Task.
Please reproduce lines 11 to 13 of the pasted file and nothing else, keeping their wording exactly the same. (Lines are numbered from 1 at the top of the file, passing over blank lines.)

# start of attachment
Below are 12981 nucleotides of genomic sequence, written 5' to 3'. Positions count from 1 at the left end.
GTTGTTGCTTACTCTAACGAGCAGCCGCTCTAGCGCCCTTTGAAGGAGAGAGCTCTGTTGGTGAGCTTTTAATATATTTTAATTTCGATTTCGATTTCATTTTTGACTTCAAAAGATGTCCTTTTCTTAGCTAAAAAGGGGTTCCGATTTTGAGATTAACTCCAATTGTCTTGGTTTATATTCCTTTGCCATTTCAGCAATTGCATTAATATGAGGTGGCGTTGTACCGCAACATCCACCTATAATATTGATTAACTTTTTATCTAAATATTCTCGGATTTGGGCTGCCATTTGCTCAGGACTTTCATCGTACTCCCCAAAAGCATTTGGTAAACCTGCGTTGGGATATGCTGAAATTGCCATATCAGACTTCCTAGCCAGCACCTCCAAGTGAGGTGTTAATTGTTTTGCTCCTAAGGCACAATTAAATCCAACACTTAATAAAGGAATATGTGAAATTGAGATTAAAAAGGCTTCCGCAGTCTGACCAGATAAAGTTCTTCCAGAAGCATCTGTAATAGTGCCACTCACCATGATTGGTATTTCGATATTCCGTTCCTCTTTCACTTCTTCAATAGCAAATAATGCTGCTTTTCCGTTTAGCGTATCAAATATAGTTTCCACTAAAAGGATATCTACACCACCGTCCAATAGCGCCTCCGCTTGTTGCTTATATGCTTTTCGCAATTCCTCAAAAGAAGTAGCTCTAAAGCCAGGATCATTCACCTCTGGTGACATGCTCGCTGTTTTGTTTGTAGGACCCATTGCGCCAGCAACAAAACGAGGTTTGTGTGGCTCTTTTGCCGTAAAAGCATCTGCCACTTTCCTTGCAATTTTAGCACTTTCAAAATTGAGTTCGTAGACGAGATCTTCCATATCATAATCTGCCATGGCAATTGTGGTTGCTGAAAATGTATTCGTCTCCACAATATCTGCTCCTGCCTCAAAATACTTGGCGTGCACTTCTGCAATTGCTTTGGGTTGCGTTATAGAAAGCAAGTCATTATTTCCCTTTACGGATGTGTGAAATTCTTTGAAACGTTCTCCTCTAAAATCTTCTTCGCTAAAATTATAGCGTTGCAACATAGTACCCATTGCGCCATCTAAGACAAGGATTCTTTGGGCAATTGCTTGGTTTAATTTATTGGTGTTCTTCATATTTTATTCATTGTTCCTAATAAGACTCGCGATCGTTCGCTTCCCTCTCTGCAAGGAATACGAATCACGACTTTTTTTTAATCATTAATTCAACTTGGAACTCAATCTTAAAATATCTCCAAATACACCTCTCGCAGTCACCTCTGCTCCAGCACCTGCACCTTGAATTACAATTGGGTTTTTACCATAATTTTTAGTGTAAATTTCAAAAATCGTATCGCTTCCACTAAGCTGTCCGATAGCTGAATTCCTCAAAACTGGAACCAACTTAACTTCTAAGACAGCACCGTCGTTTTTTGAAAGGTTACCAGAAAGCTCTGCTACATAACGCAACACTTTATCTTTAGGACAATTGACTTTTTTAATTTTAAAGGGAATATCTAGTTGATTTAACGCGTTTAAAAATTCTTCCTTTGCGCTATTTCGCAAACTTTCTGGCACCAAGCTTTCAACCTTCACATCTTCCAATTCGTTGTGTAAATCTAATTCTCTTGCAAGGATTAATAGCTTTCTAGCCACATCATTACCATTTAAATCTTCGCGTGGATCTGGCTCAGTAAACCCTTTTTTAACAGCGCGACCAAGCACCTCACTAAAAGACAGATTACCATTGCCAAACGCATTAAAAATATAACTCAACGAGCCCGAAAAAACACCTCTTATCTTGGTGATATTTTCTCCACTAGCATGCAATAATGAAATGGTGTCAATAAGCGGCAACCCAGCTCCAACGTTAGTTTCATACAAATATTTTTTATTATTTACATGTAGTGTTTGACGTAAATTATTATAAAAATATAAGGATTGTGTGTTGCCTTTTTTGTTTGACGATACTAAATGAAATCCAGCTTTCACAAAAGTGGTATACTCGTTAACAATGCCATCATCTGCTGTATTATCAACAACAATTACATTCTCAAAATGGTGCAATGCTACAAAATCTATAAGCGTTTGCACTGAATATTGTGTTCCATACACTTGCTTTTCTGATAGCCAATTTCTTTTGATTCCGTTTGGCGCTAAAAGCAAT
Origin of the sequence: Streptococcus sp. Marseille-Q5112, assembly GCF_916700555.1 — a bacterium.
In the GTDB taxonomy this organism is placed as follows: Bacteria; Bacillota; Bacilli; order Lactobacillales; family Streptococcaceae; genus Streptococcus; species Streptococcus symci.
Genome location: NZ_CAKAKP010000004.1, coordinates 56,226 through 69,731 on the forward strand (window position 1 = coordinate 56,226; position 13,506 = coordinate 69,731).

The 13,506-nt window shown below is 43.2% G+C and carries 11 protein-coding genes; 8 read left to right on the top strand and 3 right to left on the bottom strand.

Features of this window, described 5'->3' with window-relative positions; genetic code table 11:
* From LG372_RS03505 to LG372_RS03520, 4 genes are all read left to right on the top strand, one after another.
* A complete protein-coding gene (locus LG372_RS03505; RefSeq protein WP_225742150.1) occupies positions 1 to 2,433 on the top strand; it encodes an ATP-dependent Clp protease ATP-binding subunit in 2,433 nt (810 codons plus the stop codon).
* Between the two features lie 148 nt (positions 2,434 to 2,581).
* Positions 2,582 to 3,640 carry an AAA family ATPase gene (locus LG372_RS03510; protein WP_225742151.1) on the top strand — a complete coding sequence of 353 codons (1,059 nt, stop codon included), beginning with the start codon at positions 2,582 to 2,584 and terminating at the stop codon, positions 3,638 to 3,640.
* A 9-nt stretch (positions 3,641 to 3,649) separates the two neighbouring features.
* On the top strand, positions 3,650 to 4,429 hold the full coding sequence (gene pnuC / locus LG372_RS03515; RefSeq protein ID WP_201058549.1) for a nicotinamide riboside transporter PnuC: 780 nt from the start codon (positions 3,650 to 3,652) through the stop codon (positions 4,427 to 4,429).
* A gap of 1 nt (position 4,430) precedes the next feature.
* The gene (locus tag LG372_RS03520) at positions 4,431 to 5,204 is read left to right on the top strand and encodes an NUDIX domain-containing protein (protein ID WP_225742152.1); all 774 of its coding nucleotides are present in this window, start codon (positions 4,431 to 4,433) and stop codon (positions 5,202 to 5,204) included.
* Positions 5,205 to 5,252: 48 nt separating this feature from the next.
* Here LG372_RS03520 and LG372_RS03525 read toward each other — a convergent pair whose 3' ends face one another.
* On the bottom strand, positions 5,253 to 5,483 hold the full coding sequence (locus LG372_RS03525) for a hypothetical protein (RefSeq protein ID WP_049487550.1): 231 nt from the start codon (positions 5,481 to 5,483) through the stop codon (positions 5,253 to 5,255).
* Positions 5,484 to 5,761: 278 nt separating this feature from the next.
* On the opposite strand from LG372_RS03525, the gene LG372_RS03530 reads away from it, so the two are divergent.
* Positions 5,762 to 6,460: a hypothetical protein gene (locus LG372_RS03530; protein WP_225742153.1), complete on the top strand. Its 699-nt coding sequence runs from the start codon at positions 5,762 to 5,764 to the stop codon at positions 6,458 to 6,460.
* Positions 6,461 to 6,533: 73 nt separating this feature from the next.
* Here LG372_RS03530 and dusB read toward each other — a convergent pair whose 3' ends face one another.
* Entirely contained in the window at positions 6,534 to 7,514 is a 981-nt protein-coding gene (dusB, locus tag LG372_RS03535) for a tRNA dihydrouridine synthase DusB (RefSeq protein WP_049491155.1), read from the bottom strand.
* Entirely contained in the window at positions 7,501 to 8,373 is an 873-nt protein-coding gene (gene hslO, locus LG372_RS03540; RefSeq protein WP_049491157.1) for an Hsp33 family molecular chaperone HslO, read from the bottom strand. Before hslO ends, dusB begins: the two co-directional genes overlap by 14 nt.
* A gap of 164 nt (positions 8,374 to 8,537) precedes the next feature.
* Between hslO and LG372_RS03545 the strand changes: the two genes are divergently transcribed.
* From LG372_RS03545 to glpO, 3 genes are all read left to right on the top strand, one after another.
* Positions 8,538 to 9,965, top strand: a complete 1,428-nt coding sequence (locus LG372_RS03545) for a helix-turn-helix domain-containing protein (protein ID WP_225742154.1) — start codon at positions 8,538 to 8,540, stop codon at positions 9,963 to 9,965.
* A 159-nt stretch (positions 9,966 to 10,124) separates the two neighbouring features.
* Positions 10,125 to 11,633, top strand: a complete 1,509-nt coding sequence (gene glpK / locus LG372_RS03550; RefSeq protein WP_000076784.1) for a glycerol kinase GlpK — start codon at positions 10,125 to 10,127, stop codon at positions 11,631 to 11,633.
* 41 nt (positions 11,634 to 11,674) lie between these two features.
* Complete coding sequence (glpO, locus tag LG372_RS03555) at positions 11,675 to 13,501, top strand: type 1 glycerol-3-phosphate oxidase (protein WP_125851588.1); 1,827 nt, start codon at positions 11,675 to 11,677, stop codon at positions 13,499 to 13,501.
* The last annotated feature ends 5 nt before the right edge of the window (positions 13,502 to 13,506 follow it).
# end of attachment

* Positions 2,582 to 3,640 carry an AAA family ATPase gene (locus LG372_RS03510; protein WP_225742151.1) on the top strand — a complete coding sequence of 353 codons (1,059 nt, stop codon included), beginning with the start codon at positions 2,582 to 2,584 and terminating at the stop codon, positions 3,638 to 3,640.
* A 9-nt stretch (positions 3,641 to 3,649) separates the two neighbouring features.
* On the top strand, positions 3,650 to 4,429 hold the full coding sequence (gene pnuC / locus LG372_RS03515; RefSeq protein ID WP_201058549.1) for a nicotinamide riboside transporter PnuC: 780 nt from the start codon (positions 3,650 to 3,652) through the stop codon (positions 4,427 to 4,429).